Scammers Abusing Windows Support Use VindowsLocker Ransomware
One non-chargeable decryption code from Malwarebytes is designed towards helping victims targeted with new ransomware assault regain lost data after online crooks have carried out one scam technique based on 'technical support.' Dubbed VindowsLocker, the recent strain of ransomware emerged last week. To perform, the ransom software builds a connection between the victim and an imposter Microsoft technician that results in encryption of the victim's files with the aid of one Pastebin API.
Attacker carrying out the scam first makes a phone call to the victim and supposedly describes himself as certain support technician from Microsoft who is checking up a malware contamination alternatively reports about errors on victim's PC. After this, the imposter directs that the victim should take down one diagnostic tool from the Net, often one genuine remote support application such as Teamviewer or LogMeIn Rescue. The download helps make a connection with the host PC that subsequently enables complete the attack.
Security researcher Jakub Kroustek from AVG identified VindowsLocker whose moniker he decided on the basis of .vindows file extension the malware included at the end of an encrypted file. VindowsLocker utilizes AES algorithm for encrypting and thus locking files which depict extensions such as docx, doc, text, ppt, xlsx, xls, jpg, odt, pptx, sql, csv, png, php, sln, mdb, xml, html, aspx, and asp.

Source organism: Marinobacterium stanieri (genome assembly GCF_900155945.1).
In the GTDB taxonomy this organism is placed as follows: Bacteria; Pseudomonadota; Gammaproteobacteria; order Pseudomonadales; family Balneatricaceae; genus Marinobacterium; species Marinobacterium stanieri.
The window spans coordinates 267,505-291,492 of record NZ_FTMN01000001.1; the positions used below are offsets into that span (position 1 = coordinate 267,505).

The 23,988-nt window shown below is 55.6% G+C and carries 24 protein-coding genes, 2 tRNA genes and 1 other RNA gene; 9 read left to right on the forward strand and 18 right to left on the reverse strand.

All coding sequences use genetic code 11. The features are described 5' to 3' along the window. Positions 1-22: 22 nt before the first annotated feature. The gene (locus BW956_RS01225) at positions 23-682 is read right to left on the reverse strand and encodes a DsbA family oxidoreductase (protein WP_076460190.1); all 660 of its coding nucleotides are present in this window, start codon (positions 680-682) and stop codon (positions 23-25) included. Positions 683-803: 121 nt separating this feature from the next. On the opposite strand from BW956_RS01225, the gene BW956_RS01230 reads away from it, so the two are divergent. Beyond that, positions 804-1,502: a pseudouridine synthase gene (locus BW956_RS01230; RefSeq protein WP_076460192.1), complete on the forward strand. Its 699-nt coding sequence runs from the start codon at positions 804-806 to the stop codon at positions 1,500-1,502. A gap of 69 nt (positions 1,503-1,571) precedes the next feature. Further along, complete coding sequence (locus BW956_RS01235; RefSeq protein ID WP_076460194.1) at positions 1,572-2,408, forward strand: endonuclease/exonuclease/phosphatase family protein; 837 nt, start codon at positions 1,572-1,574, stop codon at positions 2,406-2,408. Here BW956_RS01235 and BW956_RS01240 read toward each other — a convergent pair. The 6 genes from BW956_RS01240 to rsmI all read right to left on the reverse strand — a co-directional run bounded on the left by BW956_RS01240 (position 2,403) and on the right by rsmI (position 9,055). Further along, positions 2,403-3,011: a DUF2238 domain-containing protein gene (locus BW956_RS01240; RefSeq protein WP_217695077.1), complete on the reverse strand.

More research has shown that VindowsLocker isn't really a ransomware of the typical kind rather it's only one encryption code created for making a joke. Nonetheless, the malware increases confusion and scares victims into paying large sums. Forbes.com posted this, December 2, 2016.
A victim viewing fake Windows support page is told to provide his banking credentials and e-mail id for processing a $349.99 payment for freeing his PC. But, the payment does not restore the files to the original user, says Malwarebytes. That's because the makers of VindowsLocker fail in automatically decrypting the contaminated PC because of certain coding errors.
VindowsLocker ransomware developers, according to Malwarebytes, have spoiled an API key which could be utilized during short sessions. However, decryption tools have been issued capable of undoing VindowsLocker's destruction, thanks to security professionals.
» SPAMfighter News - 12/8/2016